14. The Brothers Karamazov by Fyodor Dostoevsky
  15. My Brilliant Career by Miles Franklin
  16. The Viscount de Bragelone by Alexandre Dumas
  17. The Winged Horse by Pamela Frankau
  18. Kenilworth by Sir Walter Scott
  19. Edward II by Christopher Marlowe
  20. Evelina by Frances Burney

Have you read any of these? Which do you hope I’ll get?

If I Gave the Award

Now that I have reviewed Miss Boston and Miss Hargreaves, the last of the shortlist for the 2018 Walter Scott Prize for Historical Fiction, it’s time for my feature where I explore whether the judges got it right. The winner for that year was The Gallows Pole by Benjamin Myers, so I think I’ll start with that one.

Myers’ novel was based on true events, charting the course of a group of 18th century coin clippers and counterfeiters who organize their remote Yorkshire valley around this activity. This novel is lyrically written and atmospheric, but I didn’t like its brutality or its faint favoritism toward the criminals.

It is much more evocative of its period, though, than Manhattan Beach by Jennifer Egan, a disappointing novel by one of my favorite authors. Also a tale featuring gangsters, I didn’t feel that it very effectively evoked the time and place of the New York naval yards during World War II.

Miss Boston and Miss Hargreaves is Rachel Malik’s touching exploration of the mysterious life of her grandmother that is also set during and after World War II. I found it much more evocative in its setting on remote British farms but maybe a little slight compared to some of the other novels.

A certainly atmospheric novel that was cold and creepy was The Wardrobe Mistress by Patrick McGrath. Poor Joan Grice is just mourning the loss of her husband when she makes a horrifying discovery about him. This novel is set just after World War II.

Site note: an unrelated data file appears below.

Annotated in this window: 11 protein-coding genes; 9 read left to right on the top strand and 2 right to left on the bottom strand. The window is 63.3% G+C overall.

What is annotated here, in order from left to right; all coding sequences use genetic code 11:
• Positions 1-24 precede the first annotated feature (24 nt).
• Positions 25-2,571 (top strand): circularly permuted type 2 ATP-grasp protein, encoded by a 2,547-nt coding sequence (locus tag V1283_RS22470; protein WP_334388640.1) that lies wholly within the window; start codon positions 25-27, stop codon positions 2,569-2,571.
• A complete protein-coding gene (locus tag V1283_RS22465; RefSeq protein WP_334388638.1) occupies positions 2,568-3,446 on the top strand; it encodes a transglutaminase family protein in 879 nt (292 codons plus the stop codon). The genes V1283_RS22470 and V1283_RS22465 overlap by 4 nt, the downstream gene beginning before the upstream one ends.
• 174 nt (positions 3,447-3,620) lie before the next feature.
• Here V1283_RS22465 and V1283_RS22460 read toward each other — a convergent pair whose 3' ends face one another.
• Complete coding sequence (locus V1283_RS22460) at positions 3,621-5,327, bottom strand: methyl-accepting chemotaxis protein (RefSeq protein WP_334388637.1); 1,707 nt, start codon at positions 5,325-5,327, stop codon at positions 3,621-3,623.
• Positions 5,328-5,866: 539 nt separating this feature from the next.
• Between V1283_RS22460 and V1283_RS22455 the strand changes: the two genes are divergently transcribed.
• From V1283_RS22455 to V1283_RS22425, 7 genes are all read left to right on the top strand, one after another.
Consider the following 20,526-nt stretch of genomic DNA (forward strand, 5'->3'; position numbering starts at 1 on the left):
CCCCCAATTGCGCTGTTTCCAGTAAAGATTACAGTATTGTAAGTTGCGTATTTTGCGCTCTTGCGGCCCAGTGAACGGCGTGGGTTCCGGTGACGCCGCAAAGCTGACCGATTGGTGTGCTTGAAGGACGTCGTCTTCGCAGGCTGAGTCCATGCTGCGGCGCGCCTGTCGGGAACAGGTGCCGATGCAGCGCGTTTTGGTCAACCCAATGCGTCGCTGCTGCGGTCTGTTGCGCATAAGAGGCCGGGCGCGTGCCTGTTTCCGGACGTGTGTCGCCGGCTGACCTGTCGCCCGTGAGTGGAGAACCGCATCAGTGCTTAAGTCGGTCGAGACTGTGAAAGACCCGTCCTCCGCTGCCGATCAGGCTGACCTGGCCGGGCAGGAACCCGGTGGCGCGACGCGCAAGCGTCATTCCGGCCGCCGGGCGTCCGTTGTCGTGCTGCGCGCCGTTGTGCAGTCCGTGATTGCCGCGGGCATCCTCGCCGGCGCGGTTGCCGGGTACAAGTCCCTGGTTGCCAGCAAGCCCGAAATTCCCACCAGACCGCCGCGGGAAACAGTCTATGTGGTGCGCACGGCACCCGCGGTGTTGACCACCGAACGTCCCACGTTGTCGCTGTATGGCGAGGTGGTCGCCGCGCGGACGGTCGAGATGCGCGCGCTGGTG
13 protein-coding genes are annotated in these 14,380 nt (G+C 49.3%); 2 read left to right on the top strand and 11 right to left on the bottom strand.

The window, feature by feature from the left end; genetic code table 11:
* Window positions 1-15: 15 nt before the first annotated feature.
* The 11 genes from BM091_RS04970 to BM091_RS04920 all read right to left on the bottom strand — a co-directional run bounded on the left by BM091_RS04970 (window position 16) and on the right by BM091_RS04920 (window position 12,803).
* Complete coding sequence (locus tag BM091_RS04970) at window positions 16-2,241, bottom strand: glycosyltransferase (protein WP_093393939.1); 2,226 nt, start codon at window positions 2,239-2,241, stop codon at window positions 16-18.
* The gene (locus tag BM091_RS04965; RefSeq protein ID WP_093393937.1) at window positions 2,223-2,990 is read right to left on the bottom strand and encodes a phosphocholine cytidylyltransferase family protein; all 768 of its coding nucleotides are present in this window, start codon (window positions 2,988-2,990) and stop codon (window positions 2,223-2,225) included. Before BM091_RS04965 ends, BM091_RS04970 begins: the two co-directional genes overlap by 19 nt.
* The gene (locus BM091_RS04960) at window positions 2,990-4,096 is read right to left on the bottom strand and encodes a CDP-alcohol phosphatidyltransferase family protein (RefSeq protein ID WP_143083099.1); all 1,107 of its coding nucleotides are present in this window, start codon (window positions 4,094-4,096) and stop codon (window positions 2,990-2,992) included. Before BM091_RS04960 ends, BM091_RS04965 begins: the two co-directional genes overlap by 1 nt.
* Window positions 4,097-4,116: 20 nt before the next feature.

I liked Sugar Money by Jane Harris a lot. I especially liked its sprightly narration by Lucien, a 13-year-old slave who is sent with his brother on a dangerous mission. I felt it was much more realistic than many other novels I have read lately about the evils of slavery.

At times when I am doing this feature, I realize that I don’t like very many of the books. In this case, I really liked four of them, so my choice is simply based on which one I liked most. That one is Grace by Paul Lynch, about a young girl who must fend for herself during the Irish famine. It’s a harrowing story, told in beautiful, mesmerizing prose.

 

If I Gave the Award

Having reviewed 4321, the last of the Man Booker Prize shortlist for 2017, I find it is now time for my feature where I explore whether I think the judges got it right.

Sometimes, I will choose the most experimental book as my favorite, which in this case is a toss-up between Paul Auster’s 4321 and George Saunders’s Lincoln in the Bardo. Well, really, of those two, Lincoln in the Bardo, the winning book for 2017, is most experimental, so let’s look at it first. With the conceit of the dead being a sort of combination chorus and driver of the plot, and moreover that the preoccupations of the dead manifest themselves physically, I found myself first amused and then annoyed. Ultimately, I found it a little tiresome, so this is not the book I would have picked.

I found 4321 interesting in concept and the story more or less absorbing, but I also thought it was at least 100 pages too long. Everything about it was verbose, and really, what is that interesting about adolescent boys that you would have to explore in detail their every thought and obsession?

Exit West by Mohsin Hamid is certainly timely, with its story of immigrants, but I felt it was too concept driven. It is not so much interested in the experience of immigrating itself than in the isolation after immigration. It also did not do much with its characters.

Ali Smith’s latest entry, Autumn, has Brexit as one of its central themes. It is also much harder to define. I found it interesting and intellectually challenging, but it did not stick with me like some of the other books.

History of Wolves by Emily Fridlund, about a teenager who witnesses something she doesn’t understand, did stick with me more. I thought the novel was thought-provoking but also confusing and included a lot of things that didn’t pan out.

In case you didn’t figure it out, this time I’ve been going from my least favorite to my most favorite of the novels (well, not exactly, because I liked 4321 a little better than Exit West), so I end with what would have been my winner, Elmet by Fiona Mozley. It is deeply atmospheric and tells a compelling story. It may be the least experimental of the choices for 2017 (although History of Wolves isn’t really experimental either), but it resonated with me and has a distinctive narrative voice.